Al Sharpton would like to see Trayvon Martin’s hoodie reside one day at the National Museum of African American History and Culture now under construction on the Mall and expected to open in 2015.
The museum’s director, Lonnie Bunch, has assembled other pieces with legal themes. He acquired a guard tower from Louisiana’s notorious Angola State Penitentiary and the handcuffs used to restrain renowned African American scholar and Harvard professor Henry Louis Gates Jr. in an episode that sparked a national debate about race and led to a “beer summit” with Obama aimed at cooling passions.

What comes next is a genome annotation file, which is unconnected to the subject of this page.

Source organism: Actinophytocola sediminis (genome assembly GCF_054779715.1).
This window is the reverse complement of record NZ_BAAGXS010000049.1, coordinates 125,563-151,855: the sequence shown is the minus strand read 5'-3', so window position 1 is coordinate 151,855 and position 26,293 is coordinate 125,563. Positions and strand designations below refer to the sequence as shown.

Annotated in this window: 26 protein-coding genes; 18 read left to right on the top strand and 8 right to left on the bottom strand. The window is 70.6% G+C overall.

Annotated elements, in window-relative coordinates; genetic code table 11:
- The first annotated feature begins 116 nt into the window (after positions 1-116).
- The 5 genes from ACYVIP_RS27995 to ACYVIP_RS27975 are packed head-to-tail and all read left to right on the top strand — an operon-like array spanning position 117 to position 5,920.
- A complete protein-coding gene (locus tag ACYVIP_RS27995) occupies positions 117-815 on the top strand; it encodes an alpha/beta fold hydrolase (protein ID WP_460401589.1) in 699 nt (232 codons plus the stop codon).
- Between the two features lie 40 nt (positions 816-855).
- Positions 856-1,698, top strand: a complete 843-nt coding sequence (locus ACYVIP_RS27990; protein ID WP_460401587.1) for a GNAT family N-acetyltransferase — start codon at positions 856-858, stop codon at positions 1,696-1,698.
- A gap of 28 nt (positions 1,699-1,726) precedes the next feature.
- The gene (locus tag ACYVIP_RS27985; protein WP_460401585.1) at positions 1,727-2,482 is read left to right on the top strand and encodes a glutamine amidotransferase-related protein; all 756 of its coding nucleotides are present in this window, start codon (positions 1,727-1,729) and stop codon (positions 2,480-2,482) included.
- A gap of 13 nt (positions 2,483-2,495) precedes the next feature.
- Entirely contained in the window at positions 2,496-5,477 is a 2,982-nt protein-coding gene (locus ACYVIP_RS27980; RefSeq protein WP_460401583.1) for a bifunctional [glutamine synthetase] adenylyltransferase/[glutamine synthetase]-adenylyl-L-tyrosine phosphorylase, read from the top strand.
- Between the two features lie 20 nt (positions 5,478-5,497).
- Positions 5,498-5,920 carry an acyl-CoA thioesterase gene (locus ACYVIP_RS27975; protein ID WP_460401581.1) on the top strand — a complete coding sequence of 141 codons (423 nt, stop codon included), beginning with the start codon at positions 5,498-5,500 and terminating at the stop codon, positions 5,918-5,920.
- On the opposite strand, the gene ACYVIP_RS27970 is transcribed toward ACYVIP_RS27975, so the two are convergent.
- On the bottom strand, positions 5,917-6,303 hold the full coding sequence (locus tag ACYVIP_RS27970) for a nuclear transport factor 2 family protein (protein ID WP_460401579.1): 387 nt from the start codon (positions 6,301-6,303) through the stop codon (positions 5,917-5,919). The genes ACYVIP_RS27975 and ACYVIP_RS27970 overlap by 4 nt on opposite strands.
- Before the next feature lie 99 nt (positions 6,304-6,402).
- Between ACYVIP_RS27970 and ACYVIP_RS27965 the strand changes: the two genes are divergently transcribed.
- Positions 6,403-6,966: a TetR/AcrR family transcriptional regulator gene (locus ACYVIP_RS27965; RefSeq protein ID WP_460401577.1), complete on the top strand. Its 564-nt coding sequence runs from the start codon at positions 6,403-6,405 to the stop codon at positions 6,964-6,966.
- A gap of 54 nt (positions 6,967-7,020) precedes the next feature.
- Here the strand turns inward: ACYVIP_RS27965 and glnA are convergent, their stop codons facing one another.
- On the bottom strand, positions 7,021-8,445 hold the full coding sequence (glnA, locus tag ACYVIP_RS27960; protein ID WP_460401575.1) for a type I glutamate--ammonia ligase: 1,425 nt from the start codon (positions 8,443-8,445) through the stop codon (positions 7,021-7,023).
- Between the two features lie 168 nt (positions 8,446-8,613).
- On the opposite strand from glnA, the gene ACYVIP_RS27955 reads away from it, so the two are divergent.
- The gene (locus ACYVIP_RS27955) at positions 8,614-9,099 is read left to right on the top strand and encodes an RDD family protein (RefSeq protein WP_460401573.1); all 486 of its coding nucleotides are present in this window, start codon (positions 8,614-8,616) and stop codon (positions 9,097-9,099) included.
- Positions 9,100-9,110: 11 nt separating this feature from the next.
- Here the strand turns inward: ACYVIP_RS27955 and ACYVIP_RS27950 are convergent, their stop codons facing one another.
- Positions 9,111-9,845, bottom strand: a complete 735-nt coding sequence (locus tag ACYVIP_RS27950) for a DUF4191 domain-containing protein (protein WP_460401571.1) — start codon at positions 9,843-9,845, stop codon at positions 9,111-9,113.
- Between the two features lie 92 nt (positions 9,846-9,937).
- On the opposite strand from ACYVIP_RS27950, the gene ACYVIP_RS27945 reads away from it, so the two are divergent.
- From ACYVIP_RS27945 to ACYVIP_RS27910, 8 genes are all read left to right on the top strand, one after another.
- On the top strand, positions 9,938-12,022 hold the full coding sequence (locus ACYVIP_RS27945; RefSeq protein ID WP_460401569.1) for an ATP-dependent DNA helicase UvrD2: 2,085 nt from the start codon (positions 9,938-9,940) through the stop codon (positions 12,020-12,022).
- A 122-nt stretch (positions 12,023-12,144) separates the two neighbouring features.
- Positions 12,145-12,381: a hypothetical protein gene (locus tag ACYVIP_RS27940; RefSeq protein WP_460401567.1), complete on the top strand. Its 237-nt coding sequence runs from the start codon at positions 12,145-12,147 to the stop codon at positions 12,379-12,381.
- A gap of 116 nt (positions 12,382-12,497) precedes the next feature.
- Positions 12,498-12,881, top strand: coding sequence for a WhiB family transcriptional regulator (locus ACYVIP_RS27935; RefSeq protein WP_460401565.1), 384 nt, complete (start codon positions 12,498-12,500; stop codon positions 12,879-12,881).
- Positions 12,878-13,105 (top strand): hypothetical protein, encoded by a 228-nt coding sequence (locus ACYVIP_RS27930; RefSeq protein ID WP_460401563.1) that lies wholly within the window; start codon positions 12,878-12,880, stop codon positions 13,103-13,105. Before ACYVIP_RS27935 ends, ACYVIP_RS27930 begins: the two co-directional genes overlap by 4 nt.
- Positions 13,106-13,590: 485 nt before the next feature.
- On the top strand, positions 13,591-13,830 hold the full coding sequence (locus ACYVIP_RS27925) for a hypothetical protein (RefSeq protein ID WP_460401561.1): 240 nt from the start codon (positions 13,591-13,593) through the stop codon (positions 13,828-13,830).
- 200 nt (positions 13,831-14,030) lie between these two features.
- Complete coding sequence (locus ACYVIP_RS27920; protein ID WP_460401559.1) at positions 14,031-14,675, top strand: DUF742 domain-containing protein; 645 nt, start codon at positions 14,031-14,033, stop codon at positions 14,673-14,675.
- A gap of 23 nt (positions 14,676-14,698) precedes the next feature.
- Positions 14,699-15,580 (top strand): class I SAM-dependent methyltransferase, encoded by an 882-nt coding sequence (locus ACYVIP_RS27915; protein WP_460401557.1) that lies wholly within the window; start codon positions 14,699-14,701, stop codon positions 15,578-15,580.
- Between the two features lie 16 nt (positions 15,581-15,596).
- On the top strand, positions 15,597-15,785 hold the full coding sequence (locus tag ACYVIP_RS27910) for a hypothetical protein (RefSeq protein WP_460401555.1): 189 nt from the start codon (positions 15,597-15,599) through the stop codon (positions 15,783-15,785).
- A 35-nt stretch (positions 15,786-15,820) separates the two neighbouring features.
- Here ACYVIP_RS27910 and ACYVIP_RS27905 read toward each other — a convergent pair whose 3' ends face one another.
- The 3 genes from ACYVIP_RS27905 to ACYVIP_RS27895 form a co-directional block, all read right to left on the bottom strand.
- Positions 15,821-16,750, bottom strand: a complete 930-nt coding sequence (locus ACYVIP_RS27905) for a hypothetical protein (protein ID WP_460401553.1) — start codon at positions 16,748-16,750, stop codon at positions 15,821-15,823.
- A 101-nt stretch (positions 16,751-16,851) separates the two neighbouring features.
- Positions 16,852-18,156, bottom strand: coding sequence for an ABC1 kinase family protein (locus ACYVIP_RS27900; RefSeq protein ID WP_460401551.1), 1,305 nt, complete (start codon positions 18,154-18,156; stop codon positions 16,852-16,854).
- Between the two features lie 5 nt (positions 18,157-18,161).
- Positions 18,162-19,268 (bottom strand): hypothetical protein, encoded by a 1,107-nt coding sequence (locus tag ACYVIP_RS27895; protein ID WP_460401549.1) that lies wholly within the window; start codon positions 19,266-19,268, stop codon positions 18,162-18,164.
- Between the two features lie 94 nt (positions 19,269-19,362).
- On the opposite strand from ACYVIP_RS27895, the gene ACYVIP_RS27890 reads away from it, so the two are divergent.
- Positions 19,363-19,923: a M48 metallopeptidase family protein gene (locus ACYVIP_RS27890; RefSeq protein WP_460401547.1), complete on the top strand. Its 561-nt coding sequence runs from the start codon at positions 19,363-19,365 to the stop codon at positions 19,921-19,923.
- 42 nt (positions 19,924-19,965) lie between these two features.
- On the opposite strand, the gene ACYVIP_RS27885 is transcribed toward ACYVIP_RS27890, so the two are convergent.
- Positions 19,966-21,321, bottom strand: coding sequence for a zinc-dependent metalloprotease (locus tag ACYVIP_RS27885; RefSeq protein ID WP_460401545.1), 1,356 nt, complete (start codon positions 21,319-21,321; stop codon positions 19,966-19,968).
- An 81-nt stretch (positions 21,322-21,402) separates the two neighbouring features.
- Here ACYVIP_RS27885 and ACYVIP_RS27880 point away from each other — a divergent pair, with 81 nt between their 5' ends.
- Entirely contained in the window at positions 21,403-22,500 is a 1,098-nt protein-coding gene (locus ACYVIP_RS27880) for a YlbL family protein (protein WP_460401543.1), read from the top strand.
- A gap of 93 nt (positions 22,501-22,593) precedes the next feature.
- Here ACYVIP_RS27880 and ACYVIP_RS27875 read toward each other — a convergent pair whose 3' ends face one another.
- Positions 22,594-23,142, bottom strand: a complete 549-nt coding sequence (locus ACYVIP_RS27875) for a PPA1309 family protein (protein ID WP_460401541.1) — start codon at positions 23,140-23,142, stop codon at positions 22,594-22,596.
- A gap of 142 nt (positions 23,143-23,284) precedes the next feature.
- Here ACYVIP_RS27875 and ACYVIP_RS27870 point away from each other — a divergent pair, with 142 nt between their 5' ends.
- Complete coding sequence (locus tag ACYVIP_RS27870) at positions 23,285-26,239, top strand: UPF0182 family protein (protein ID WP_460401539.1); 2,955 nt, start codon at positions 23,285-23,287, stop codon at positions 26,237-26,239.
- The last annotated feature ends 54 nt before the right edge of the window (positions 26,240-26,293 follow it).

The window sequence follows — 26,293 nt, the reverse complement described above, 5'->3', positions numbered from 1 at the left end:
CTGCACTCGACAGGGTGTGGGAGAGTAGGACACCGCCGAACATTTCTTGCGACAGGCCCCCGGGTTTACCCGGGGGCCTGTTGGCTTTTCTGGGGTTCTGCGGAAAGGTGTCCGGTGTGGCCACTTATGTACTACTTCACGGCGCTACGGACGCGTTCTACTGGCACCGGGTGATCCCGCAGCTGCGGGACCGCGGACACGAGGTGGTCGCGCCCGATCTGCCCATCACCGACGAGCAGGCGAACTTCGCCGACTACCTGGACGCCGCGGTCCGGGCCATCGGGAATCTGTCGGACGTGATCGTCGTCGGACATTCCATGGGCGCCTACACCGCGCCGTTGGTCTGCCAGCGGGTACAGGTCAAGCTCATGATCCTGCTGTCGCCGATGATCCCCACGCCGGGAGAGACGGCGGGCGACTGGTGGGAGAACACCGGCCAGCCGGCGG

“Martin is this generation’s Emmett Till,” Sharpton says.
He calls the unarmed teenager’s death by a bullet that first pierced his hoodie, and then pierced his heart, the first civil rights flash point of the 21st century. And his hoodie is central to that distinction, an item of clothing that Sharpton says was used to profile Martin as a criminal. “The hoodie now represents an image of an urban street kid that either embraces or engages in street thug life,” he said. “I think it’s unfair.”
Martin’s hoodie, Bunch said, represents a unique opportunity to further the discussion about race in America.
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